Now I'm back in Kanazawa with a grander view of Japan and the way foreigners fit within its borders. Already tonight I had an incident that reminded me of the reason I started this blog in the first place. In my three months of work and one month of travel, I became comfortable with a carefully crafted ignorance that I had created for myself in hopes of adapting to this culture. Let me first tell what happened before I reflect on it.

After the gym, I headed to a kaiten sushi restaurant for a delicious dinner of fish and rice. I was aware from the moment I walked in how awkward the sight of me must have been. Revolving sushi bars are an especially Japanese place that every foreigner needs to be shown how to use upon their first visit. Because of this, a gaijin sitting alone in a sushi bar is a rare sight, especially in the relatively gaijin-free areas of the country. So when one of the sushi chefs came over to my end of the bar halfway through my meal, I thought I saw a little fear in his eyes as he noticed me. What happened next confirmed my suspicion. He hid behind the long-haired chef stationed at my end of the bar and whispered something. The long-haired chef, with whom I had already placed an order, responded and made a motion with his hand in front of his mouth that appeared to indicate the speaking of words. I immediately understood that the frightened chef was concerned about 'the gaijin' and he was being assured that I could speak just fine.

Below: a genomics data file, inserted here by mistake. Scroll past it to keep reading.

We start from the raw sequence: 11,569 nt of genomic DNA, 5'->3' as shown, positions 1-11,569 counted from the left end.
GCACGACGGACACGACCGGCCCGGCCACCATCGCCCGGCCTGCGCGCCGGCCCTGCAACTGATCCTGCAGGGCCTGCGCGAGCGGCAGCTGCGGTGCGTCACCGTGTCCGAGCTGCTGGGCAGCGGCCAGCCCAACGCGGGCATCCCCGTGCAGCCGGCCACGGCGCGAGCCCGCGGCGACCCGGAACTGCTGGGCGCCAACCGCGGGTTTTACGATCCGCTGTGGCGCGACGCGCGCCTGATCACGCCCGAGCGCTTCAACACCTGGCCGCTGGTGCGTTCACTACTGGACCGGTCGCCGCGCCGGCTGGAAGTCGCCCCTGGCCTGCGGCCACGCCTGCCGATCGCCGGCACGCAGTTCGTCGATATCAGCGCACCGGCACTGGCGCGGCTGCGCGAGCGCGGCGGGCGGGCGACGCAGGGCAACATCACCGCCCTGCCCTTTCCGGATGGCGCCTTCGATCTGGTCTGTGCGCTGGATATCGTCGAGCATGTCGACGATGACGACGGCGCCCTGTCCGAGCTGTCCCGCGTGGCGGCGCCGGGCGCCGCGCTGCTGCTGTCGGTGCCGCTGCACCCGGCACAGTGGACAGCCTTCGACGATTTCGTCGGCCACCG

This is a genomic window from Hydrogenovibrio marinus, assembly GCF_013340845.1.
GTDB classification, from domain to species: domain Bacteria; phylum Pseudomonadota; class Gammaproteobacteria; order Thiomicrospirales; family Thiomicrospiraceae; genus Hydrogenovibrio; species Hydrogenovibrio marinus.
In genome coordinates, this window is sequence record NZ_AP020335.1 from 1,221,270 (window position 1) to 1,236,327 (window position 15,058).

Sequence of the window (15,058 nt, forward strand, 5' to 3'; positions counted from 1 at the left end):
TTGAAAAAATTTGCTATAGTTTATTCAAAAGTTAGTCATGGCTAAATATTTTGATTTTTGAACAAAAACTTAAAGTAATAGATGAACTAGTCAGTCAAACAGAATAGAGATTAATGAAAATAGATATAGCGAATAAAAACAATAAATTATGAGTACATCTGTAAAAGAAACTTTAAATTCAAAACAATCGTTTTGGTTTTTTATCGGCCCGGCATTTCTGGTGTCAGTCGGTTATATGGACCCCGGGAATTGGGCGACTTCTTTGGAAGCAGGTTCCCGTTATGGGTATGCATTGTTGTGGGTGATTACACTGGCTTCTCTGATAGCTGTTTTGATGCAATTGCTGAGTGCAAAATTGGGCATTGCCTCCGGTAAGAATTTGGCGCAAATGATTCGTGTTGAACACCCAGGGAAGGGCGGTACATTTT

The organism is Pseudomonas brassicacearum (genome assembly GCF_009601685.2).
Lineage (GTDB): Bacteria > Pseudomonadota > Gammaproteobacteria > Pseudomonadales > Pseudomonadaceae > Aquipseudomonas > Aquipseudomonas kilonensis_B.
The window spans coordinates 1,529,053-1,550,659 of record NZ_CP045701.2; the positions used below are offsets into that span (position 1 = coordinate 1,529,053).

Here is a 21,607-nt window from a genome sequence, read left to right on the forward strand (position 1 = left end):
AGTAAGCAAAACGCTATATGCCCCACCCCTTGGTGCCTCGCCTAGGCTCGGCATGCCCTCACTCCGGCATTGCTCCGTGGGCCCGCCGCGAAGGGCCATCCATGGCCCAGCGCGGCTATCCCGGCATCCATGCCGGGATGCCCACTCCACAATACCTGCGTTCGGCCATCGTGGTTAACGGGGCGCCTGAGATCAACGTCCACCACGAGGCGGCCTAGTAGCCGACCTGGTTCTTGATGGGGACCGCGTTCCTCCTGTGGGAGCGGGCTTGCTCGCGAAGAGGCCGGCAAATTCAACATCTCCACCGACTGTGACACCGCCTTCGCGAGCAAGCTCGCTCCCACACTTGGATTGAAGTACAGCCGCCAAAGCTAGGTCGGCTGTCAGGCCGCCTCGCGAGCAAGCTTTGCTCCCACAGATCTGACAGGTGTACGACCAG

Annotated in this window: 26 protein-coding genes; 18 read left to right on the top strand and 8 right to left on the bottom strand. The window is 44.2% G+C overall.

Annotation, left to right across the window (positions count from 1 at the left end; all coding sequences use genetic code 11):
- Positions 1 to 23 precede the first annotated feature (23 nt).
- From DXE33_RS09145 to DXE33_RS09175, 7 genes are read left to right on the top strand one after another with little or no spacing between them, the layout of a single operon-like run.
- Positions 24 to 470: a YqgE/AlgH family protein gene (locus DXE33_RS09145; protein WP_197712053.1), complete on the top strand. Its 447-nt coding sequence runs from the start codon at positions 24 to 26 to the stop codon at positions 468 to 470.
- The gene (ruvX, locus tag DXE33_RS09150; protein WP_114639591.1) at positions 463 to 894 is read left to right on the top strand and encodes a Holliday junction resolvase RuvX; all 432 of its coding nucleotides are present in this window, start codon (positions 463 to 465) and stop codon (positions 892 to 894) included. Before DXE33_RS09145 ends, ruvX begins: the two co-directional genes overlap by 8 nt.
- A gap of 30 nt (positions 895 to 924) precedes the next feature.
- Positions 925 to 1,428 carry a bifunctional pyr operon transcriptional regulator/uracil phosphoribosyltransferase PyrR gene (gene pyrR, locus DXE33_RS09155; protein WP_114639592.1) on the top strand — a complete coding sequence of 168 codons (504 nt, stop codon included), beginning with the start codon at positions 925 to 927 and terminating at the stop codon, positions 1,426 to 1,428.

At first I laughed to myself about the situation, almost speaking up and letting the frightened chef know in his own language that I understand Japanese. But then I felt a bit of panic myself as I realized just how great the separation is between native Japanese and foreigners in this country. No matter how much I study, or how long I spend here, I will always encounter people who are scared stiff by just a single look at me. I felt somehow responsible for the chef's feelings and realized that this is just the fringe of a very real racism. It made me nervous and a bit sick, unable to easily finish the rest of my sushi.

It's easy enough when with friends to laugh about being a foreigner and it's fun to make jokes about taking advantage of it at times. But now that I feel like I have a life here, that sort of separate thinking has become redundant and tiresome. I started to get upset when visiting one of my friends during vacation and it seemed like every other sentence out of his mouth began with "I'm Japanese..." or "You're American..." And when I'm alone, this sort of thing just makes me feel like I'm unwelcome or out of place.

That, I believe, is the root of gaijin syndrome. Each one of us must come up with a coping mechanism for dealing with the different behavior we receive on a daily basis simply due to our looks.

As a white male American, I am incredibly humbled.

Now that I have unearthed the cause, I must ponder on a solution. If only people had labels, I would give myself the sign "Japanese OK!"